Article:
3 Common Study Problems Med School Students Face

3 Common Study Problems Med Students Face

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Photo: Ryan Orwig, Founder of STATMed Learning

By Ryan Orwig, Founder of STATMed Learning


STATMed Success Story: Sophia

It is easy to take for granted all the success of our STATMed Study Skills Class students experience.  

I was reminded of how awesome it is that we help so many med students in so many ways when I spoke to Sophia the other day, a former student.

STATMed Study Skills Class

When I met her, she had just failed her first year of medical school, the first time she ever failed anything. To say she was upset would be an understatement. But more than that, she frustrated that she did not know a better way to study, that no one had taught her the best practices for managing the sheer volume of information required of her as a med student.

Her main issues were:

1.    A Lack of Framework: She was focusing on learning details first (that is what she was tested on, after all) and not finding the organizational super-structure of a given lecture or concept. This is a fatal flaw, and we fixed this by teaching the skill we call “frameworking”

2.    The Illusion of Productivity: She spent so much time re-organizing PowerPoints into master review sheets; this feels productive and requires time and effort, but it does not truly build understanding; we replaced with the Core STATMed Study System

3.    An Over-Reliance on Review: Re-reading, looking over material already read or re-written, “seeing” the material multiple times… these are all traps for some students. We replaced this with multiple retrieval practice strategies, which produces a much higher yield.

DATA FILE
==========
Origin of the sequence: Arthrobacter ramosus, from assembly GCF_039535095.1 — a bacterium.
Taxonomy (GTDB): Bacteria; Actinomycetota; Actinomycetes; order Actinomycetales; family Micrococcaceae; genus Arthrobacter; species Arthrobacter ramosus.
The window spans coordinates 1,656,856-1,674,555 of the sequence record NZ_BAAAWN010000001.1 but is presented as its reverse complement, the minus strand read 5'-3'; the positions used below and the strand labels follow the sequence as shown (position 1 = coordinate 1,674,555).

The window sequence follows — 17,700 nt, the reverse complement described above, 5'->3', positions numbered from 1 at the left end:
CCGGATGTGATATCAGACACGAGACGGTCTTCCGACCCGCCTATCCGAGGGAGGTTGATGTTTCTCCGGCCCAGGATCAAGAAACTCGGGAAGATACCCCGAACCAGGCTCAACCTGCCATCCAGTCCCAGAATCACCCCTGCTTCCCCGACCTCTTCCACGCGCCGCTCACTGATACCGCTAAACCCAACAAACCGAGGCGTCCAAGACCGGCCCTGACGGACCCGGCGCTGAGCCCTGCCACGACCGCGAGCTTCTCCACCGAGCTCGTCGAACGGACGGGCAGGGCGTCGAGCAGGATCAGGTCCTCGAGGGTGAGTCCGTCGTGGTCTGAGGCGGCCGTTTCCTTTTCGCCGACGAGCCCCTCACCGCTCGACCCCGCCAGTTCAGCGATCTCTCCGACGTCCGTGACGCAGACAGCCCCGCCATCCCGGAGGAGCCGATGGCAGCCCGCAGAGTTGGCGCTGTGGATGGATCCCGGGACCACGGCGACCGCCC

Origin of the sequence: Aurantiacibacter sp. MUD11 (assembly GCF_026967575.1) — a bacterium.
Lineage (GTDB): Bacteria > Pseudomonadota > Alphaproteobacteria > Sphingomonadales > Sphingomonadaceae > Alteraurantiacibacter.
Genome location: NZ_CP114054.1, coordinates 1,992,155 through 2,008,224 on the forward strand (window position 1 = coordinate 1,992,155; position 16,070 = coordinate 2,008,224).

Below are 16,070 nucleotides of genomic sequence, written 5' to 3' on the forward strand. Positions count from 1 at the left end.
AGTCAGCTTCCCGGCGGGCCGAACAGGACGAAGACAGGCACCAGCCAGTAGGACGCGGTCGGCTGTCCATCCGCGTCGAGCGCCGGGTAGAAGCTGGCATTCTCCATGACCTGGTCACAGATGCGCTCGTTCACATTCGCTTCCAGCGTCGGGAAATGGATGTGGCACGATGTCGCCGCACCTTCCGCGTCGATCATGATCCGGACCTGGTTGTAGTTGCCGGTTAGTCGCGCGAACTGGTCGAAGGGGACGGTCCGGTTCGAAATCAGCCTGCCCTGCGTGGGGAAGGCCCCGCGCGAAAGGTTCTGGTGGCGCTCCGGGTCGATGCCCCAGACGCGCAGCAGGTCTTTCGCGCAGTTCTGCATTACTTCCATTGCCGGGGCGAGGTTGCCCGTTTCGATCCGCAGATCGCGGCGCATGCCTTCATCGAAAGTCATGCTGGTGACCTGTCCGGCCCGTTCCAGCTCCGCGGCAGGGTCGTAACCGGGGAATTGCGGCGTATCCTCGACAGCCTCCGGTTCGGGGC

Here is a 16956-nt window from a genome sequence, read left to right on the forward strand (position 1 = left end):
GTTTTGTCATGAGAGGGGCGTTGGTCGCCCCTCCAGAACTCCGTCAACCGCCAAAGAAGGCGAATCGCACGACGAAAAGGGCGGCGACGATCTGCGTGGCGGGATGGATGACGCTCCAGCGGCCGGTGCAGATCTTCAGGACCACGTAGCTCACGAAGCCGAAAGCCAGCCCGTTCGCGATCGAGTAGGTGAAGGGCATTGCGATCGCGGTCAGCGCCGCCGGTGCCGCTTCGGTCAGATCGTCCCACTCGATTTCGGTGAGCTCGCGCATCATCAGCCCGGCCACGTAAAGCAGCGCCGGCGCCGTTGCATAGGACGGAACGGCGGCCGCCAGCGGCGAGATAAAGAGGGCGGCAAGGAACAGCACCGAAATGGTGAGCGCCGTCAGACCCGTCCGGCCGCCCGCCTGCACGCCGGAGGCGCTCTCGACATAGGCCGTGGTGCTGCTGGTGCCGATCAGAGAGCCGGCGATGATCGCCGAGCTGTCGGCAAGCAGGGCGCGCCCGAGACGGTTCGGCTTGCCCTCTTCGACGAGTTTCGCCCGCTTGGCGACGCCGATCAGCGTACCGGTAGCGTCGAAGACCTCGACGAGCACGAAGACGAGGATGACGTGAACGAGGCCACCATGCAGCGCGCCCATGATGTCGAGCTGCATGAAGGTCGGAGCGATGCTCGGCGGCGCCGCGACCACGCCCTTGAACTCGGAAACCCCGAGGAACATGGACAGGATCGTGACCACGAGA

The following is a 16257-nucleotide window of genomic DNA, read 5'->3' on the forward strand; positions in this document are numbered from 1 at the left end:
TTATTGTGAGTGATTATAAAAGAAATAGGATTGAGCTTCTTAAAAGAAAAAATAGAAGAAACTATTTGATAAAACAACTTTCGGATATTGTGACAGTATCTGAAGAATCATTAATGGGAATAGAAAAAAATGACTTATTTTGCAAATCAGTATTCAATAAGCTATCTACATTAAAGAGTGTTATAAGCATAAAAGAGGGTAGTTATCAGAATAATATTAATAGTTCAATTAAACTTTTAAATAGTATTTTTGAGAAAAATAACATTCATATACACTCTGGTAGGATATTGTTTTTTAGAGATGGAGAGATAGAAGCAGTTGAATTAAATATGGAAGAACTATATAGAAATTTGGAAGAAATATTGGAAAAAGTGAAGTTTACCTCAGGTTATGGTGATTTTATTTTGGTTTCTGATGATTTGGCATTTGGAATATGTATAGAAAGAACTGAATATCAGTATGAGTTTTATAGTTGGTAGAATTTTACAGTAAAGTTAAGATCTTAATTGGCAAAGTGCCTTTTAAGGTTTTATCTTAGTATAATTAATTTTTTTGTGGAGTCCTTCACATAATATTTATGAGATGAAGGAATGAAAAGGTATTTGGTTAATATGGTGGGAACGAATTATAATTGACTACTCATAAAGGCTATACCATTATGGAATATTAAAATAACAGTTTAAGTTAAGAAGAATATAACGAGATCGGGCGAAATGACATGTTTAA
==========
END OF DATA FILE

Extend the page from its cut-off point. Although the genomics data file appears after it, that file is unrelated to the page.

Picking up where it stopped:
When I meet students like her, I am always impressed by the intellect and drive they possess. The issue is that they often lack the discrete tools for studying dense medical information and they lack a basic understanding of how learning, studying, and memory work. This is not their fault. This is a systemic cultural issue. We just do not teach smart students how to study, especially regarding the vast, dense information like they experience in medical school.

So when I was talking to her at the end of her second year (almost two years since she took The STATMed Class) as she was wrapping up classes and plotting her dedicated study for Step 1, I was so impressed—and proud—to listen to her explain what she was going to do, how she was going to do it, and why she was going to do all these things to prep for Step 1.

She had taken all the skills, tools, and rationales she learned in the class and built them into a system that she could use sustainably for the rest of her career.

Not only did we help her get over her initial hurdle—repeating her 1st year of med school—but we also set her up to be in control of her learning for the rest of her career. This is the mission of The STATMed Class, and Sophia embodies that goal. I’ll end this post by letting her speak for herself. Here’s what she had to say:

“My first semester of med school was a disaster. I failed 5 out of 6 exams! It felt hopeless. But I took the STATMed Class before I repeated the year, and it changed everything! The class helped me realize my studying was passive and gave me the tools I needed to study actively and actually retain the material I was learning. STATMed gave me the tools I needed and taught me how to use them step by step.

“After taking the STATMed Class, I then successfully passed my 1st year repeat; now, I’m at the end of my 2nd year and am now doing 10 points higher percentage-wise on average as a 2nd year with only a few weeks left before dedicated study for Step 1. I could not have done it without Ryan and The STATMed Program’s help and I feel much better going into my dedicated study period for Step 1 knowing that I have so many study techniques that will get me through.

“Words cannot even describe how grateful I am. Thank you so much!!!”

~Sophia, MS-2 (STATMed Class)